The machine's primary claim to productivity is the twin-turret configuration, which can double the normal milling and turning throughput of a multi-tasking machine. Back-side machining with cutoff capability avoids the need for separate setups or offline second-operation machining. In addition, a dedicated, on-board toolsetting device; an on-board video camera for remote monitoring; and simulation software for testing an entire program in virtual space, speed the non-cutting, setup and running of the machine. A variety of work-staging and offloading options are available for the gantry loader and for bar-feeding.

The S-10 pushes the throughput capabilities of a class of machine tool that is already noted for its versatile machining capability in a compact space. With a footprint of only 67 inches by 79 inches, it will reportedly perform more operations, automatically, than two, three, or more conventional machine tools.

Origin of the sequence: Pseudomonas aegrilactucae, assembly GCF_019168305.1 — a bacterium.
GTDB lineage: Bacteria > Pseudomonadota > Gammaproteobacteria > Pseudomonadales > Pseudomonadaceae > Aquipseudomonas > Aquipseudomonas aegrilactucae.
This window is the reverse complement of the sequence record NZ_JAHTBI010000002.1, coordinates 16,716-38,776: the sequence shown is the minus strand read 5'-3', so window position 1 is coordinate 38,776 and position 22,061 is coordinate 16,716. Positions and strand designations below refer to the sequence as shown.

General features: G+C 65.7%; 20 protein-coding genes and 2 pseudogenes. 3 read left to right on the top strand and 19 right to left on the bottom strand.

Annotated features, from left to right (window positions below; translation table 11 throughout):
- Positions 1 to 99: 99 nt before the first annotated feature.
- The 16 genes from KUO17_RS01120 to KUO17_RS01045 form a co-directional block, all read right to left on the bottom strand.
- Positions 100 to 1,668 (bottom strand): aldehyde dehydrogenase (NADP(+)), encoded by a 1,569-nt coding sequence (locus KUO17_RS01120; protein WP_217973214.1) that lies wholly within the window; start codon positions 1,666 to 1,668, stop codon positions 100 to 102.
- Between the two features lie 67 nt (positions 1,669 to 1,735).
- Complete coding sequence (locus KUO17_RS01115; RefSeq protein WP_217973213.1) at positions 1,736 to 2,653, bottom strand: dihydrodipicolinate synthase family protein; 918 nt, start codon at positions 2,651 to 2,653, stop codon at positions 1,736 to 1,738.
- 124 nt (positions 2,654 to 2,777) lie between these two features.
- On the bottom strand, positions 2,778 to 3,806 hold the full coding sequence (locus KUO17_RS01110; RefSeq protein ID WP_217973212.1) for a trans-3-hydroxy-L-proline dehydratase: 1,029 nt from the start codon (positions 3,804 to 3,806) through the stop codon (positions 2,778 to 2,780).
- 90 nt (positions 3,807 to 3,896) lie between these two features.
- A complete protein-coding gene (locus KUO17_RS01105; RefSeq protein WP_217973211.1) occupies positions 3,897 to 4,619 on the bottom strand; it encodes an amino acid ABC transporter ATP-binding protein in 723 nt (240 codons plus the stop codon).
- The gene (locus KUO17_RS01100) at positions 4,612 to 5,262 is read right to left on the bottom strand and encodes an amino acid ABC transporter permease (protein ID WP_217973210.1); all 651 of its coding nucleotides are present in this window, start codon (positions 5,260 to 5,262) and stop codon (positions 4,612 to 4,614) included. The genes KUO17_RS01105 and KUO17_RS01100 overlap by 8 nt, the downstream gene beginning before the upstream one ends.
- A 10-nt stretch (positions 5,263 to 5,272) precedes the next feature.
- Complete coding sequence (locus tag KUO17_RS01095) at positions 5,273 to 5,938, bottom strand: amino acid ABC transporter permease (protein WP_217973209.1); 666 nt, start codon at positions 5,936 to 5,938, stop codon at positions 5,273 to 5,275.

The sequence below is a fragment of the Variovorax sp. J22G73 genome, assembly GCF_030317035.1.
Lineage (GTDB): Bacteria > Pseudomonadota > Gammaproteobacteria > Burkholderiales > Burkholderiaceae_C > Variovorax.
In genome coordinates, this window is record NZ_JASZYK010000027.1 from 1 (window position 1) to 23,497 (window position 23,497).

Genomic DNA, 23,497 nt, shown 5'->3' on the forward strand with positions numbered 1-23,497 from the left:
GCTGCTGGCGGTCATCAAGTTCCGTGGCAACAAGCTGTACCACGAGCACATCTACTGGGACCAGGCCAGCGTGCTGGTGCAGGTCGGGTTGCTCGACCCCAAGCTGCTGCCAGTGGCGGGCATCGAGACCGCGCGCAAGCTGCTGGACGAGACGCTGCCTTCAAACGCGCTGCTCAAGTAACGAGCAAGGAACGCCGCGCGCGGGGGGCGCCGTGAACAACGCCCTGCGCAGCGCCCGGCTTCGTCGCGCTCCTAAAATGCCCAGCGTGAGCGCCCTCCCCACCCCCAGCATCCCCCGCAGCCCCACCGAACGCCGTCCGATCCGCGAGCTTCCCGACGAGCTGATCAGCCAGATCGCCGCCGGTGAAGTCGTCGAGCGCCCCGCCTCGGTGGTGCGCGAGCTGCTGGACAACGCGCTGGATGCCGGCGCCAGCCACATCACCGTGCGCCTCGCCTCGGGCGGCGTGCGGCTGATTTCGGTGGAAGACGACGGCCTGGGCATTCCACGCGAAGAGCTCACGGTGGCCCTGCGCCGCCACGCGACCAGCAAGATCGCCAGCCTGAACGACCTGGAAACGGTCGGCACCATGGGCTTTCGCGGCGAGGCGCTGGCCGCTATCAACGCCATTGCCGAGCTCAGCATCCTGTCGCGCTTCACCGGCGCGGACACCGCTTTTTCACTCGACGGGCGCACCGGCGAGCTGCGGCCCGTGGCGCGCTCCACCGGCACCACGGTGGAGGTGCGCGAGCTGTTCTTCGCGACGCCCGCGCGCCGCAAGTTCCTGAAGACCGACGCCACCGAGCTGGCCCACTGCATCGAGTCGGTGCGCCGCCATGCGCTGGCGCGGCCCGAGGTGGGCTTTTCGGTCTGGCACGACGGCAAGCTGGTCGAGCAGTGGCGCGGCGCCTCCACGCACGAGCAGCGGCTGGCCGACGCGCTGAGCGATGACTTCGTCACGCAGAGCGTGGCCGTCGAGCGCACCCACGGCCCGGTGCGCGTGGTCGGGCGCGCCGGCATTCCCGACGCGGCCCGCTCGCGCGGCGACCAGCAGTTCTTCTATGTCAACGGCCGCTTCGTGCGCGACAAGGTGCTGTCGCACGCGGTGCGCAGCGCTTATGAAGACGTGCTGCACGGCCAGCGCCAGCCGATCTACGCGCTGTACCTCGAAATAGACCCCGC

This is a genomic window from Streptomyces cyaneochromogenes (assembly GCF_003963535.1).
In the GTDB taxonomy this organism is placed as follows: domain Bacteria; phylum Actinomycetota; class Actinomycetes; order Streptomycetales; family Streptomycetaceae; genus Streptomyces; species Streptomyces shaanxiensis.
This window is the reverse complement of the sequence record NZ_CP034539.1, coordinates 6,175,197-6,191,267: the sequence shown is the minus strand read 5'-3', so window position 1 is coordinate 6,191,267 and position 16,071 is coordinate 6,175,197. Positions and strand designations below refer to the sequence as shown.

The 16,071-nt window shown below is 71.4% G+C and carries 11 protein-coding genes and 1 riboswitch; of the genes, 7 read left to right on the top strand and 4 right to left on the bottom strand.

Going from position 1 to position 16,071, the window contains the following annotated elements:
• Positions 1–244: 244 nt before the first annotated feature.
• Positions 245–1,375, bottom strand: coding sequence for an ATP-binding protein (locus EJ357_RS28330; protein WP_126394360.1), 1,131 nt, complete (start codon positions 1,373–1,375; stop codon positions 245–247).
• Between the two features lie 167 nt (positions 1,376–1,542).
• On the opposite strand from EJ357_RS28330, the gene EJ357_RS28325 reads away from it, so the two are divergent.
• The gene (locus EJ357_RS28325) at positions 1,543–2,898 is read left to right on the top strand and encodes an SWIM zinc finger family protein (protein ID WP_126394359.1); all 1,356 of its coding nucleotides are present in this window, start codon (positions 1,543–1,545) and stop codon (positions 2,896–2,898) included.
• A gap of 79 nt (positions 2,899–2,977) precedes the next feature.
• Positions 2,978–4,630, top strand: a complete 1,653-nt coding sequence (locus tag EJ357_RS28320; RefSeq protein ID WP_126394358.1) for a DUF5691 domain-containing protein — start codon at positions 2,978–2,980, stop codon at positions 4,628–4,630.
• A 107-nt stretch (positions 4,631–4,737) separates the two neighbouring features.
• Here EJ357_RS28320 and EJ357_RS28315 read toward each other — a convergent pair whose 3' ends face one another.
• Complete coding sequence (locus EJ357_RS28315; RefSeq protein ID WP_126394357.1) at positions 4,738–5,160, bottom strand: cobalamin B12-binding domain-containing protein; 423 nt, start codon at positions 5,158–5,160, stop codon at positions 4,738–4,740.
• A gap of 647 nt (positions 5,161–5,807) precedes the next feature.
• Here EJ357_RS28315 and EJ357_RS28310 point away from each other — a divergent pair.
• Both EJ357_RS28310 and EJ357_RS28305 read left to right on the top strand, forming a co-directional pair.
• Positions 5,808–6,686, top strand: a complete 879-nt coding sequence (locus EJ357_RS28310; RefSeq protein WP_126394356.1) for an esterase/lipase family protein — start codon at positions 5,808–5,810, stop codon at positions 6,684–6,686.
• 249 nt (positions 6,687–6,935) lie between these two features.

Related Glossary Terms

  • boring


    Enlarging a hole that already has been drilled or cored. Generally, it is an operation of truing the previously drilled hole with a single-point, lathe-type tool. Boring is essentially internal turning, in that usually a single-point cutting tool forms the internal shape. Some tools are available with two cutting edges to balance cutting forces.

  • cutoff


    Step that prepares a slug, blank or other workpiece for machining or other processing by separating it from the original stock. Performed on lathes, chucking machines, automatic screw machines and other turning machines. Also performed on milling machines, machining centers with slitting saws and sawing machines with cold (circular) saws, hacksaws, bandsaws or abrasive cutoff saws. See saw, sawing machine; turning.

  • flat ( screw flat)

    flat ( screw flat)

    Flat surface machined into the shank of a cutting tool for enhanced holding of the tool.

  • gang cutting ( milling)

    gang cutting ( milling)

    Machining with several cutters mounted on a single arbor, generally for simultaneous cutting.

  • milling